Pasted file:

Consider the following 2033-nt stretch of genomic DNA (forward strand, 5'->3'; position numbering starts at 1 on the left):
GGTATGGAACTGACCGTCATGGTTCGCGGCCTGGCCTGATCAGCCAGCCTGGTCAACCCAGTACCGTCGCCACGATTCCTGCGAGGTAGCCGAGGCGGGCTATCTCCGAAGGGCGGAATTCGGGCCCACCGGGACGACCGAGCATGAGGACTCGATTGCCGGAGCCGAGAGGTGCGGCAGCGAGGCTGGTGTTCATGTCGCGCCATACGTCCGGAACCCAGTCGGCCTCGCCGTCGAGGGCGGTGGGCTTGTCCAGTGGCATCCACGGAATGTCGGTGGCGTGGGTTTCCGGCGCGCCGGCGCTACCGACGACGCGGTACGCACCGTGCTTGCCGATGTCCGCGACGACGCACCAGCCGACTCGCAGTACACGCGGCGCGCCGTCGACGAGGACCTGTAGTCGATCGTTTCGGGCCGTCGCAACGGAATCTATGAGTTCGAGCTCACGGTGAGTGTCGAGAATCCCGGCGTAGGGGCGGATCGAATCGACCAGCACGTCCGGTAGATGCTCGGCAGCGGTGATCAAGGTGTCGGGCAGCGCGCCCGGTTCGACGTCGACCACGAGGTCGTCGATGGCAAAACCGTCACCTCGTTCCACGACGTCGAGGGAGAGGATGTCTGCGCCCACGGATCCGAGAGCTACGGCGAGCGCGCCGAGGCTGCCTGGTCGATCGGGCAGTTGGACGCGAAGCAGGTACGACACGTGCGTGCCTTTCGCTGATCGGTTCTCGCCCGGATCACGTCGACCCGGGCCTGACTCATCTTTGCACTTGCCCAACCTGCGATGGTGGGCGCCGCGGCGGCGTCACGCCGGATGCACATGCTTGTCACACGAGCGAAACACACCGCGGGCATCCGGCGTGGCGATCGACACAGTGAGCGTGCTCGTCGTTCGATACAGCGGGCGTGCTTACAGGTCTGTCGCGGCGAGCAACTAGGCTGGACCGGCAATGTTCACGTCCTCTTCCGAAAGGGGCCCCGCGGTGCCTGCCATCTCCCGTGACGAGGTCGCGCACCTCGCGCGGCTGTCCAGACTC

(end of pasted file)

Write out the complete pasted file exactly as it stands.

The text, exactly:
Consider the following 2033-nt stretch of genomic DNA (forward strand, 5'->3'; position numbering starts at 1 on the left):
GGTATGGAACTGACCGTCATGGTTCGCGGCCTGGCCTGATCAGCCAGCCTGGTCAACCCAGTACCGTCGCCACGATTCCTGCGAGGTAGCCGAGGCGGGCTATCTCCGAAGGGCGGAATTCGGGCCCACCGGGACGACCGAGCATGAGGACTCGATTGCCGGAGCCGAGAGGTGCGGCAGCGAGGCTGGTGTTCATGTCGCGCCATACGTCCGGAACCCAGTCGGCCTCGCCGTCGAGGGCGGTGGGCTTGTCCAGTGGCATCCACGGAATGTCGGTGGCGTGGGTTTCCGGCGCGCCGGCGCTACCGACGACGCGGTACGCACCGTGCTTGCCGATGTCCGCGACGACGCACCAGCCGACTCGCAGTACACGCGGCGCGCCGTCGACGAGGACCTGTAGTCGATCGTTTCGGGCCGTCGCAACGGAATCTATGAGTTCGAGCTCACGGTGAGTGTCGAGAATCCCGGCGTAGGGGCGGATCGAATCGACCAGCACGTCCGGTAGATGCTCGGCAGCGGTGATCAAGGTGTCGGGCAGCGCGCCCGGTTCGACGTCGACCACGAGGTCGTCGATGGCAAAACCGTCACCTCGTTCCACGACGTCGAGGGAGAGGATGTCTGCGCCCACGGATCCGAGAGCTACGGCGAGCGCGCCGAGGCTGCCTGGTCGATCGGGCAGTTGGACGCGAAGCAGGTACGACACGTGCGTGCCTTTCGCTGATCGGTTCTCGCCCGGATCACGTCGACCCGGGCCTGACTCATCTTTGCACTTGCCCAACCTGCGATGGTGGGCGCCGCGGCGGCGTCACGCCGGATGCACATGCTTGTCACACGAGCGAAACACACCGCGGGCATCCGGCGTGGCGATCGACACAGTGAGCGTGCTCGTCGTTCGATACAGCGGGCGTGCTTACAGGTCTGTCGCGGCGAGCAACTAGGCTGGACCGGCAATGTTCACGTCCTCTTCCGAAAGGGGCCCCGCGGTGCCTGCCATCTCCCGTGACGAGGTCGCGCACCTCGCGCGGCTGTCCAGACTC